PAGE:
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MBA student to undertake analysis of cricket in USA
By Venu Palaparthi
Professor Gangaram Singh of San Diego State University announced on Tuesday that one of his MBA students, Christian Jensen, had begun working on an applied research paper in cricket. The paper will focus on developing a framework for cricket in USA so that cricket can replicate the successes of other sports leagues.
Christian Jensen, who is pursuing his MBA in Sports Management, has developed an affinity for the T20 format although he has never played the game. Jensen believes that his outsider’s approach is just what cricket needs in America. "Insiders don’t always recognize factors that an outsider can observe. I hope that my analysis will follow a systematic approach, with an objective outcome," Jensen wrote.
Leading by Example - Lacrosse and Rugby
Jensen is right on the money about the three fast growing sports and the lessons to be learned from them. Even though we should want cricket to emulate soccer, soccer is pretty much a mainstream sport in the U.S. today and already enjoys higher per game attendance than ice hockey or basketball.
Lacrosse and rugby are now at the leading edge of emerging sports and offer very realistic benchmarks for cricket. Lacrosse (+41.8%) and rugby (+37.7%) showed highest participant gains over the last four years according to SGMA's 2012 survey of team sports.
In fact, US Lacrosse, lacrosse's governing body formed in 1998, presides over a sport that has the greatest momentum of any sport in the U.S. today with junior lacrosse participants increasing at a rate of 117.6% between 2000 and 2008. In 2011, US Lacrosse had registered membership of roughly 300,000. The sport also had 565,000 core participants - players who played at least 13 games during the year.
In comparison, USA Rugby is estimated to have over 98,000 registered participants. Over 67,000 high school students play rugby for their schools or clubs and another 32,000 play college rugby. The sport has roughly 289,000 core participants.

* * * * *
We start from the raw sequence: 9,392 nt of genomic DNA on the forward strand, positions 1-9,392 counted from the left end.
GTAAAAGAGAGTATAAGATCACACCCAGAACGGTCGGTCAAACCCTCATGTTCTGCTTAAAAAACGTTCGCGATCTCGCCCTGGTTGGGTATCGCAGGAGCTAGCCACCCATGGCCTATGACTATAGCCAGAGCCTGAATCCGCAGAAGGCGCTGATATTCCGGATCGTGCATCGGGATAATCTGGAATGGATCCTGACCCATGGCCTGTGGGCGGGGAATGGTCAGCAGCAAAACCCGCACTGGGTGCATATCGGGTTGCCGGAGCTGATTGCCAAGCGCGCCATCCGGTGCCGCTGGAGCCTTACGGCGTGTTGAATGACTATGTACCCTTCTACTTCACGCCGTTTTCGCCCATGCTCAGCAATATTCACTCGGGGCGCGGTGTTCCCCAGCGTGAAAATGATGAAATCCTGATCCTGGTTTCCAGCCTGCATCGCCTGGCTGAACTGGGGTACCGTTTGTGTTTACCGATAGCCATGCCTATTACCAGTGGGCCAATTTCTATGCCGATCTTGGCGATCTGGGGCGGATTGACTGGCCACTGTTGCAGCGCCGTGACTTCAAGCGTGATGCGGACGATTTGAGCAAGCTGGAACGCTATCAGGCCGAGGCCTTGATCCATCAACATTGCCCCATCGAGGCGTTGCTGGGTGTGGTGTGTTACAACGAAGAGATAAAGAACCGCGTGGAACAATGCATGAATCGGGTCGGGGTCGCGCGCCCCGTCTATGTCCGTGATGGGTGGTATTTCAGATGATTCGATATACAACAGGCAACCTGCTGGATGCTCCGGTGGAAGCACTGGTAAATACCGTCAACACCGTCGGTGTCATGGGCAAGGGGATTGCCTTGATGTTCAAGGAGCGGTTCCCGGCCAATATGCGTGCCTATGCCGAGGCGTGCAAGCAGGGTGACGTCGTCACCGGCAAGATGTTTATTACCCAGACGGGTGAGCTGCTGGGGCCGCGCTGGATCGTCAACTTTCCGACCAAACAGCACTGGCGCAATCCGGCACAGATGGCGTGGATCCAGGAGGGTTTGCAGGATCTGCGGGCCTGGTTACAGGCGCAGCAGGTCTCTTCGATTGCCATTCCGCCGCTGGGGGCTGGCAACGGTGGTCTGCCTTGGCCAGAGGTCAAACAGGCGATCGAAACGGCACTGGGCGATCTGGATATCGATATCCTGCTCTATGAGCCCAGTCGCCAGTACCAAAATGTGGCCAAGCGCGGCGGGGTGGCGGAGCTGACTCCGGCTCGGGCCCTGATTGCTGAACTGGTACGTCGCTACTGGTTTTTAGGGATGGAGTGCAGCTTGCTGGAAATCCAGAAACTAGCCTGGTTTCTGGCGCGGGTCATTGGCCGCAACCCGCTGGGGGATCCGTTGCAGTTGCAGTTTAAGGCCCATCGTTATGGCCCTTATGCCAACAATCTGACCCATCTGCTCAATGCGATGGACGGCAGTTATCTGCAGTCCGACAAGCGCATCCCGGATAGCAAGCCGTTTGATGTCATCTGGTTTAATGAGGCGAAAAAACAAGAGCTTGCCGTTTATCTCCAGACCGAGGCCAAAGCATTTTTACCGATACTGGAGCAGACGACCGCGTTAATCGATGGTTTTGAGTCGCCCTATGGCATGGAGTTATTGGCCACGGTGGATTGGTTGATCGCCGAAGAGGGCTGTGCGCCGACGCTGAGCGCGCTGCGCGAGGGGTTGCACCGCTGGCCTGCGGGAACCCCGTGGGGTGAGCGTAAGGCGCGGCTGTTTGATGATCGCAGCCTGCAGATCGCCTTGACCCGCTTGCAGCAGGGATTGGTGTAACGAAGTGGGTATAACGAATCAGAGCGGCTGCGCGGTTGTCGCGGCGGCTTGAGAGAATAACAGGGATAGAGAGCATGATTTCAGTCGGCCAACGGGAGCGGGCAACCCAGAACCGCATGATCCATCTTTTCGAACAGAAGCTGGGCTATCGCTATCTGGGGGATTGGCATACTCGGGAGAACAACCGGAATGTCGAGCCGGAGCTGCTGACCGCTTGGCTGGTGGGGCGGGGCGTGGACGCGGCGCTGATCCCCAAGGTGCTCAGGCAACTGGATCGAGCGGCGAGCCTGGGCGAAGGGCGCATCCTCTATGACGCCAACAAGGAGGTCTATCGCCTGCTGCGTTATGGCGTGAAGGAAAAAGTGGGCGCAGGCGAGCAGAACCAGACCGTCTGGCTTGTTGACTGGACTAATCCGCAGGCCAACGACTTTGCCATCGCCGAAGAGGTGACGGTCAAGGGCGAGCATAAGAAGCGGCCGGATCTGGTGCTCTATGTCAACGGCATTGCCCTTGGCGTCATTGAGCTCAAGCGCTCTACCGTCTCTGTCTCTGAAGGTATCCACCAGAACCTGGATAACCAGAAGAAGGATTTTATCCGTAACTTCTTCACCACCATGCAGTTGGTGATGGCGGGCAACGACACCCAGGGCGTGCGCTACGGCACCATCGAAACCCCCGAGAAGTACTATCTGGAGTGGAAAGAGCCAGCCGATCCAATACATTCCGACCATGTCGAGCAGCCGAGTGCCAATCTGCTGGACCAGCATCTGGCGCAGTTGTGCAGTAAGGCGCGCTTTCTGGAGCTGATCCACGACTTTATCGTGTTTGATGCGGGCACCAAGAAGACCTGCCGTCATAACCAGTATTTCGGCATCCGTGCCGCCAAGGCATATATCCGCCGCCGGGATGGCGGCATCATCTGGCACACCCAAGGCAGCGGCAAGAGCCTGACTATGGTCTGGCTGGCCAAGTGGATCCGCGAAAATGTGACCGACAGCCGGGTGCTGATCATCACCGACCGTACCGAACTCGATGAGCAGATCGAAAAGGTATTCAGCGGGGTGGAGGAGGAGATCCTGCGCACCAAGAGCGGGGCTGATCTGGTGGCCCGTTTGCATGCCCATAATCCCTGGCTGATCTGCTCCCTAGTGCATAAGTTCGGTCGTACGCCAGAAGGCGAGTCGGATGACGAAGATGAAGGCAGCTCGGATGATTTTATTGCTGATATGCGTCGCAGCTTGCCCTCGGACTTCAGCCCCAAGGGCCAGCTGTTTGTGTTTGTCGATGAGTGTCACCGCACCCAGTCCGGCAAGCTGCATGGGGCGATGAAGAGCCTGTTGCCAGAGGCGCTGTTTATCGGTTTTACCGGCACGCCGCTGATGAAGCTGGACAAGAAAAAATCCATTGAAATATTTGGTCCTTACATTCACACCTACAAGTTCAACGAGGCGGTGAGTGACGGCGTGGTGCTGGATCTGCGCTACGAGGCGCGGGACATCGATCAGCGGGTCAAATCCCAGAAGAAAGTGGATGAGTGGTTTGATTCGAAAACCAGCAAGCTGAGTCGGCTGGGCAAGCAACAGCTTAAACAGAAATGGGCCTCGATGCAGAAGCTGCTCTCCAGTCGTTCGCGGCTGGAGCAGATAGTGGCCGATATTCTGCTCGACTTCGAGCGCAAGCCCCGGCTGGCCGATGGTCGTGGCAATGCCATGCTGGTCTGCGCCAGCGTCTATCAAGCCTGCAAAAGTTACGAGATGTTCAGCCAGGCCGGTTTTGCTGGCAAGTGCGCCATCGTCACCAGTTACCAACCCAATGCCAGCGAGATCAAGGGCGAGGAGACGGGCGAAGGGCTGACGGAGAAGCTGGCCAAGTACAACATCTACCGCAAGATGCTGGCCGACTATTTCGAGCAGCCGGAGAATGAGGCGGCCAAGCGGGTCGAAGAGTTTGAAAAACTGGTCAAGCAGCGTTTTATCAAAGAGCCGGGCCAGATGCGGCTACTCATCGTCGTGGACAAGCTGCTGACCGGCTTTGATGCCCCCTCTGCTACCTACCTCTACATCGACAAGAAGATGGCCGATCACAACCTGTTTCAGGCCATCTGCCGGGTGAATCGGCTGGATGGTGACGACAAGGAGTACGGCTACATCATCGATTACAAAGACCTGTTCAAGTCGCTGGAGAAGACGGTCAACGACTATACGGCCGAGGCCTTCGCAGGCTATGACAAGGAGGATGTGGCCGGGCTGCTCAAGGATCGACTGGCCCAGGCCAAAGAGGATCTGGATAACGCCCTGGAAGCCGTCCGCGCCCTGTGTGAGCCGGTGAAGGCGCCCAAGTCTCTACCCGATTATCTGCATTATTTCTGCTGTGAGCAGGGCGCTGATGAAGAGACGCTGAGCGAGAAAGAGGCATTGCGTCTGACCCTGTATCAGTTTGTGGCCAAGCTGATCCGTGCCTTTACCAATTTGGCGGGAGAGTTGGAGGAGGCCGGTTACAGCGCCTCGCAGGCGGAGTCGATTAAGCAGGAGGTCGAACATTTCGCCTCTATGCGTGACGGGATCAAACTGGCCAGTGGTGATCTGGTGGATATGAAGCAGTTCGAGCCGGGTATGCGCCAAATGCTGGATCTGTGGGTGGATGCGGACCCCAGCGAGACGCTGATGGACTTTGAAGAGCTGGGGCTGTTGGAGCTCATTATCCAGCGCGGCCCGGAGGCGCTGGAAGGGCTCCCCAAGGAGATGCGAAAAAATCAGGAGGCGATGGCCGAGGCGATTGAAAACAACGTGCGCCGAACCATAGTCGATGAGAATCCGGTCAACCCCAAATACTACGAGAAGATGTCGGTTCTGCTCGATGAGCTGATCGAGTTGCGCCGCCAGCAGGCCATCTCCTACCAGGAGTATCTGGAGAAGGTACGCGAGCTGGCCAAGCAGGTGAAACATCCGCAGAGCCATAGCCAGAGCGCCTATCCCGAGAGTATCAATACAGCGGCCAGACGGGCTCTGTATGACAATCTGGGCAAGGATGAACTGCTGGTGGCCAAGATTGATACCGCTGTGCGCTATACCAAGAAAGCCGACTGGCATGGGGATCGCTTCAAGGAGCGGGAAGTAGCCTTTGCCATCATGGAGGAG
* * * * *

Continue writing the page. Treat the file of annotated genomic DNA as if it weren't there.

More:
USA Cricket Association (USACA), cricket's governing body in the U.S., does not maintain a direct relationship with participants and the statistics for cricket are not very reliable. However, according to a publication linked to the governing body for cricket, there were roughly 15,000 senior men who played competitive cricket that were affiliated with clubs or leagues registered with USACA during 2011. In 2012, with the leagues' relationship with USACA becoming increasingly tenuous, the organization's registered membership is expected to drop significantly. However, cricket continues to enjoy rapid growth despite the ongoing governance issues and the number of core participants in the U.S. is estimated to be over 250,000 if all forms of cricket are considered.
Interestingly, the dominant professional leagues for lacrosse and rugby - Major League Lacrosse (MLL) and USA Rugby League (USARL) - are independent leagues that are not sanctioned by their respective national governing bodies. In fact, this is true of most American sports including basketball, baseball and football.
Academia to the Cricket Field
Jensen's and Prof. Gangaram Singh's efforts to analyze cricket in USA is expected to fill a huge void in a sport that generally is lacking in data and metrics.
The last meaningful study of cricket in America was conducted in 2009, when three different groups of MBA students at Columbia University set out under the supervision of Professor Rajiv Kohli to analyze demand for international cricket in United States. The students shared their results with USACA's CEO, Don Lockerbie, who was then working on Destination USA. Prof. Kohli is also the author of a Columbia University case study titled "The launch of the Indian Premier League." Prof. Kohli sits on the advisory board of DreamCricket.com.
Interestingly, Prof. SP Kothari of MIT-Sloan, who like Prof. Kohli is a board member of DreamCricket.com, wrote an opinion piece in October 2007 titled "Let a private cricket league boom" in The Economic Times arguing for a city-based private league months before the IPL was announced. His article was so compelling that when the original IPL Franchise Prospectus was released, his quote accompanied the introduction.
Another keen cricket fan from academia is Prof. Vijay Govindarajan, Earl C. Daum Professor of International Business at Dartmouth and the founding director of Tuck’s Center for Global Leadership.
"We have to ask more fundamental questions about how the world of cricket is changing and how we need to get the right people and the right processes to compete in the future," Prof. Govindarajan once told a newspaper. "Let us selectively forget the stalwarts whose great years are behind them and focus on building a pipeline of young talent," he added noting the dearth of the three most important ingredients of world class organizations - talent, team spirit, and execution discipline.
For the record, he was talking about the Indian debacle in 2007. Prof. Govindarajan might as well be talking about USA cricket.